More Conflicting Findings on Avandia
New study results conflict with recent evidence that has questioned the safety of the diabetes drug Avandia. While prior research has linked the drug to an increased risk of heart failure, the new findings, presented Monday at the American Diabetes Association's annual meeting in Orlando, suggest that Avandia is associated with a reduced risk of heart attack, stroke, or death, HealthDay reports. The study of nearly 2,400 participants compared people taking Avandia or Actos, another diabetes drug, to those who were taking neither medication and found a 28 percent lower cardiovascular risk in the group on Avandia. Yet, a new review of studies published in the Archives of Internal Medicine found that Avandia hiked heart attack risk by 28 to 39 percent, according to HealthDay. Another new large-scale study found that patients on Avandia had a higher risk of serious cardiovascular problems.
In February, U.S. News contributor January Payne wrote about the concerns plaguing Avandia. She offered advice from experts on what people should—and shouldn't—do if they are currently taking Avandia. [Read more: 6 Things You Should Know About Avandia.]
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Got Diabetes? Do These Things or You May Go Blind
Diabetic retinopathy, when tiny blood vessels inside the retina are damaged by diabetes, is the most common diabetic eye disease, and is the chief cause of adult blindness in the United States. Yet it's a problem that can be prevented or slowed if warning signs are heeded and steps are taken early to ward off the condition, U.S. News's January Payne writes. Symptoms include blurry or double vision, pain or pressure in the eyes, problems seeing out of the corners of the eyes, as well as seeing flashing lights, rings, or dark or floating spots. People with diabetes are also at higher risk for developing cataracts and glaucoma, and at a younger age than those who don't have diabetes. So what can you do to prevent diabetes-related eye complications? Start by making it a lifelong goal to take proper care of your condition, Payne writes.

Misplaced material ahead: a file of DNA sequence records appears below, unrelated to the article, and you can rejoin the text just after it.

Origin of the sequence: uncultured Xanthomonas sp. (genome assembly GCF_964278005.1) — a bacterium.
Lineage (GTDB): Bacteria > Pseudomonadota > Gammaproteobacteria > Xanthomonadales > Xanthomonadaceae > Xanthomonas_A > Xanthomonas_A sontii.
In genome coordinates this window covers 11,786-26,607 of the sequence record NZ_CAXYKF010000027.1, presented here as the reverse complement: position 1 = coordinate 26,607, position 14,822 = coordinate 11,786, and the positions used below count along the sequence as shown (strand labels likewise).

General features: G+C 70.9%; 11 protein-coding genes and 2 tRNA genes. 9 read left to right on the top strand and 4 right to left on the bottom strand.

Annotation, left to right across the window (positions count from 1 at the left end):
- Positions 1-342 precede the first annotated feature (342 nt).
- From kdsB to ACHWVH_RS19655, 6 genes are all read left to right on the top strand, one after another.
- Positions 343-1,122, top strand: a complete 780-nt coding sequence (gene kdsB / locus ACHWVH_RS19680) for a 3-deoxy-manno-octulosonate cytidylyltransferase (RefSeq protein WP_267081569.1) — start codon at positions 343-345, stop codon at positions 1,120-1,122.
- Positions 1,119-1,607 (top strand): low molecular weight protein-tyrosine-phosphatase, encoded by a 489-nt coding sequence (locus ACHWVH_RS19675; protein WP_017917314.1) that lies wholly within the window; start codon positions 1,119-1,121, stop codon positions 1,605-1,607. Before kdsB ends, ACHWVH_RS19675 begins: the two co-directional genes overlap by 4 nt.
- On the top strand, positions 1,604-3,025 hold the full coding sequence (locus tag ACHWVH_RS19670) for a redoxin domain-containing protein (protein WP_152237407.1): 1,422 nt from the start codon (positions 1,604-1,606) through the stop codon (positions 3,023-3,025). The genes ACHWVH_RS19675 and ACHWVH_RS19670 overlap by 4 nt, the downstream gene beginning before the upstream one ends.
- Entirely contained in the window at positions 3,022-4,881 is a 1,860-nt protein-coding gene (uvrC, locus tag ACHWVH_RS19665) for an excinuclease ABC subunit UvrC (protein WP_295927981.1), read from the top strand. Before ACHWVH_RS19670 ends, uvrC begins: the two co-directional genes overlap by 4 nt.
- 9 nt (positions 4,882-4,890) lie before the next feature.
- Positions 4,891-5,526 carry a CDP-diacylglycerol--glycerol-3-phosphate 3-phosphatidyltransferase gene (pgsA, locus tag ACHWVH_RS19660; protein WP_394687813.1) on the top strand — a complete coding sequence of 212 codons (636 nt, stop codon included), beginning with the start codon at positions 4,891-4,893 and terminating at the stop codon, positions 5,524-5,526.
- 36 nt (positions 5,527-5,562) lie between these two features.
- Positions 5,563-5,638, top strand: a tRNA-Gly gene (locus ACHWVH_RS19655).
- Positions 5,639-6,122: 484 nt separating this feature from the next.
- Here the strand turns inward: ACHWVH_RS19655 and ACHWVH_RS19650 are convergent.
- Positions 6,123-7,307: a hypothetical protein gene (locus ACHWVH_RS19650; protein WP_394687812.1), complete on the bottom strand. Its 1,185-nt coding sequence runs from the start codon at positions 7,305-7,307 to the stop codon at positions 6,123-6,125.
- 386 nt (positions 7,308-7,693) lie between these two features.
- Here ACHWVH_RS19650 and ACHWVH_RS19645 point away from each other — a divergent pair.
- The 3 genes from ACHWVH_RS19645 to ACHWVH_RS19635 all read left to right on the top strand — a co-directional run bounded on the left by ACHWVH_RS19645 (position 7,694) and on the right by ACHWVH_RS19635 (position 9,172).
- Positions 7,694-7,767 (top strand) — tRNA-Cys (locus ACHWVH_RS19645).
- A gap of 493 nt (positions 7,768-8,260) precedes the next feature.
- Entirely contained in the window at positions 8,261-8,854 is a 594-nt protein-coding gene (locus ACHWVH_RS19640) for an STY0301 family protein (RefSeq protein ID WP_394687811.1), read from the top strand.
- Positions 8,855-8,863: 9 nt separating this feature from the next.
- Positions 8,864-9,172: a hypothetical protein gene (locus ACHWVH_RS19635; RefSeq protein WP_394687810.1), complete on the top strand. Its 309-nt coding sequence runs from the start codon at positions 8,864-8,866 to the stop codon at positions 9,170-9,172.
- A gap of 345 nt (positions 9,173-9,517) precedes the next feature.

Because diabetic retinopathy is caused by high glucose levels damaging small blood vessels in the eyes, "the single most important way to help reduce the risk of vision loss from diabetic retinopathy and from diabetes is to optimize blood glucose control," says Abdhish Bhavsar, a Minneapolis-based ophthalmologist and a clinical correspondent for the American Academy of Ophthalmology.
A new study by researchers at the Joslin Diabetes Center, recently presented at the American Diabetes Association's annual meeting in Orlando, looks at people who have lived with type 1 diabetes relatively free of complications for 50 years or more. About 40 percent of the people in this group didn't have serious eye disease, which researchers think could be due to genes or other protective factors. Those who escaped serious eye problems also had "fairly good blood sugar control," says Jennifer Sun, lead study author and an ophthalmologist at the Joslin Diabetes Center, who says the findings emphasize the importance of proper blood sugar control, not just for eye health, but to prevent other complications of diabetes, too. [Read more: Got Diabetes? Do These Things or You May Go Blind.]
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5 Fitness Gadgets: Miracle or Misleading?
Weighted belts, sneakers, and jewelry, marketed as "wearable workouts" that aid in weight loss and tone muscles while you go about your business, are increasingly popular. But do they work? Are they worth the money?
"None of these products are truly necessary to get in shape," says Madelyn Fernstrom, founding director of the University of Pittsburgh Weight Management Center and a diet and nutrition expert at UPMC-University of Pittsburgh Medical Center. "You could ignore all these things, buy a good pair of walking shoes and a $20 pedometer, and you're all set. That being said, they're not all negative. If these products add perceived value to your workout—if they're the mental boost that's going to get you moving each day—they're worth every penny." U.S. News's Hanna Dubansky asked Fernstrom to give her take on some of the toning and calorie-burning wearable workouts on the market, such as sneakers made by Sketchers called "Shape-Ups."
By forcing you to change your gait, these boat-shaped sneakers claim to strengthen the legs, buttocks, back, and abdominals. "If your foot is uneven, you're going to work harder and expend more energy," says Fernstrom. "Whether or not they make you lose weight, you will certainly use more muscle groups." The company recommends wearing them for no more than 45 minutes initially to prevent sore muscles, and Fernstrom suggests that individuals with leg and back problems in particular try them out cautiously. But for those who find the kicks comfortable, she gives them a thumbs up: "If they get you walking more, that, to me, is the best motivation of all." [Slide Show: 5 Fitness Gadgets: Miracle or Misleading?]
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